Subaru is making a foray into the electric vehicle market with its first fully-electric car, the Solterra SUV. The Japanese automaker, known for its rally-inspired vehicles, has partnered with Toyota and released the Solterra as part of their joint venture. While Subaru has previously offered mild-hybrid options, the Solterra represents a bold step into the world of electric mobility.
The Solterra takes its name from the Latin words for sun and earth, reflecting its environmentally friendly nature. Built on a dedicated electric vehicle platform, it offers a spacious and flexible design. The SUV is only available in all-wheel drive, a characteristic synonymous with Subaru.
Under the hood, the Solterra boasts a 71 kWh battery powering a twin-motor electric powertrain. With 215 horsepower and 336 Nm of torque, the electric SUV can accelerate from 0 to 60 mph in 6.7 seconds. While Subaru claims a range of up to 289 miles, real-world driving may yield closer to 200 miles. However, with 150 kW DC rapid charging capability, the Solterra’s battery can be charged to 80 percent in just 30 minutes.
True to its Subaru heritage, the Solterra offers off-road capabilities with its “X-mode” function, providing versatility and ruggedness on various terrains. On the road, the all-wheel drive system provides ample grip, though the steering may lack precise feedback. Ride quality is excellent, and the electric powertrain offers a quiet driving experience.
The Solterra’s exterior design may appear unconventional at first, with bold wheel arches and plastic elements, but it grows on the observer. Sharp LED headlights and a closed grille contribute to an attractive appearance. Inside, however, the cabin quality doesn’t quite match the Solterra’s price point, with some materials and switchgear feeling subpar. The touchscreen infotainment system is visually appealing but lacks the sophistication and functionality found in competing models.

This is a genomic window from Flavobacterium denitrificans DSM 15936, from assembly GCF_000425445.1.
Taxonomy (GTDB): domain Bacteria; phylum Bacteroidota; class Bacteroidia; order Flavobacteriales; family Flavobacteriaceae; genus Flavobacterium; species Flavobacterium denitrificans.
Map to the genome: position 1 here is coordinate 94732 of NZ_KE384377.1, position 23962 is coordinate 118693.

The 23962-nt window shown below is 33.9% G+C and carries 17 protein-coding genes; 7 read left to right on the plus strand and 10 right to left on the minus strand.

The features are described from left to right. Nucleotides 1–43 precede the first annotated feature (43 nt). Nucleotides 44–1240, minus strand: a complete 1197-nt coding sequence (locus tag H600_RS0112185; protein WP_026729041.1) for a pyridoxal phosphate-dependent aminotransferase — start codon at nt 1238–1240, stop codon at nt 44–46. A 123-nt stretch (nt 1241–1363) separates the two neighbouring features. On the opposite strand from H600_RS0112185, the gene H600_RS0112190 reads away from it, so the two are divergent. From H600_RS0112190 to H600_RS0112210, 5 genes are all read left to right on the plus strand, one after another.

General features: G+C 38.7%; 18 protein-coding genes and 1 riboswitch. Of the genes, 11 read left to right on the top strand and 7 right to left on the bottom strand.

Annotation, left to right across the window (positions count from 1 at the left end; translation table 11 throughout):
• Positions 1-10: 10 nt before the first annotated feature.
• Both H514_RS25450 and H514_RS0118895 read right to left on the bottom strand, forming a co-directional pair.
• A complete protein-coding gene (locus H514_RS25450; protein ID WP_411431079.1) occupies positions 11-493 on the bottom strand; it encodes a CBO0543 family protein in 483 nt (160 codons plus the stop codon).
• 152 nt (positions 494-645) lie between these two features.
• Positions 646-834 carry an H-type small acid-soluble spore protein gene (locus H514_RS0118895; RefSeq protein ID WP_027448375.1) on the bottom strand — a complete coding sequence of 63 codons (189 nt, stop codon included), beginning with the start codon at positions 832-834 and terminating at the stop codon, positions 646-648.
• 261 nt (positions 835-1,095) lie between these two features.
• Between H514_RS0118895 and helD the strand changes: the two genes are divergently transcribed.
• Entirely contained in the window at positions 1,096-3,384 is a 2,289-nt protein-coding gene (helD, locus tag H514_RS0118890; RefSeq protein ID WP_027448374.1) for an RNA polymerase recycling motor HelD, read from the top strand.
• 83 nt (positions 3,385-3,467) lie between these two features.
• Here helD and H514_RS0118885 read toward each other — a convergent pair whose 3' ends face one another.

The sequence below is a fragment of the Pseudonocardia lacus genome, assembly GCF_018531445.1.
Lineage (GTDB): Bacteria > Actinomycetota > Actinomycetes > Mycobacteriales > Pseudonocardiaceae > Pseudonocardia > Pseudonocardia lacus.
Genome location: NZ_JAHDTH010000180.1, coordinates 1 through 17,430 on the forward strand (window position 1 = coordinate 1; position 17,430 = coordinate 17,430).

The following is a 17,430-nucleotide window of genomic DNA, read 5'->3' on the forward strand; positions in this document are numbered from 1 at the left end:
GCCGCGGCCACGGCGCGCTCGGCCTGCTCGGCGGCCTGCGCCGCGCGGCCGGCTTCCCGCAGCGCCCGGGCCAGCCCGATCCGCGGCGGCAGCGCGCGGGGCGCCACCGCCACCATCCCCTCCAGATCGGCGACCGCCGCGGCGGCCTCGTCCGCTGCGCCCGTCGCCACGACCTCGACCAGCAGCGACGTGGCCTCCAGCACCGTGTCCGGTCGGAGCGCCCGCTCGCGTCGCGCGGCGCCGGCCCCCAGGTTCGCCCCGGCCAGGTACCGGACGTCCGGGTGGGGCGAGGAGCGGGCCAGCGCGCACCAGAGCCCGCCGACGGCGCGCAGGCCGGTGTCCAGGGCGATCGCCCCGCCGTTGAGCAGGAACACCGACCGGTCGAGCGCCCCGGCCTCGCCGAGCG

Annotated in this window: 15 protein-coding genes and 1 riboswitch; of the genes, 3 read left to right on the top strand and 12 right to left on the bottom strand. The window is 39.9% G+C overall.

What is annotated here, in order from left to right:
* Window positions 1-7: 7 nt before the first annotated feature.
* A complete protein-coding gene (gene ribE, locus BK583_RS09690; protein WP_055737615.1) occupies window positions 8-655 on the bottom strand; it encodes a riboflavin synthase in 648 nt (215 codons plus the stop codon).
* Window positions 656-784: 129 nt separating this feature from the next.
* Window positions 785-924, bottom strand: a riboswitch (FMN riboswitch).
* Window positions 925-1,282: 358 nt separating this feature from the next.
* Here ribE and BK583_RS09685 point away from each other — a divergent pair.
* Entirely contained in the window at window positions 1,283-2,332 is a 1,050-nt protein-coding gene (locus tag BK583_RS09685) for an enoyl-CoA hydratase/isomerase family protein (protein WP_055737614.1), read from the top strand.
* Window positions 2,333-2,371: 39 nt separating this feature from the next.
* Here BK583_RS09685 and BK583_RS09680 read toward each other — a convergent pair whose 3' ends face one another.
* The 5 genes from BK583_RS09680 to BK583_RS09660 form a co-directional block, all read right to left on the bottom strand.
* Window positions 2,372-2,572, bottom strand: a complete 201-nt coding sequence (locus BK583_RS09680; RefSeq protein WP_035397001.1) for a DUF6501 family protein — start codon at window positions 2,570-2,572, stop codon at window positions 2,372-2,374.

Two trim levels are available for the Solterra: Limited and Touring. Both come well-equipped, with the Limited featuring 18-inch alloy wheels, heated seats, an electric boot, and a 12.3-inch touchscreen. The Touring model adds larger 20-inch alloy wheels, a glass roof, synthetic leather upholstery, and a Harman Kardon sound system. However, pricing starts at £52,495 for the Limited trim, making it slightly more expensive than the Toyota bZ4X and other competitors like the Nissan Ariya.
In conclusion, the Subaru Solterra marks the brand’s entry into the electric vehicle market with a vehicle that showcases Subaru’s durability and ruggedness. While it offers impressive equipment and driving dynamics, the Solterra falls short in terms of interior quality and range compared to its rivals. Nonetheless, it represents an exciting step forward for Subaru and a compelling option in the growing electric SUV market.
– Ted Welford, “First Drive: Subaru Solterra”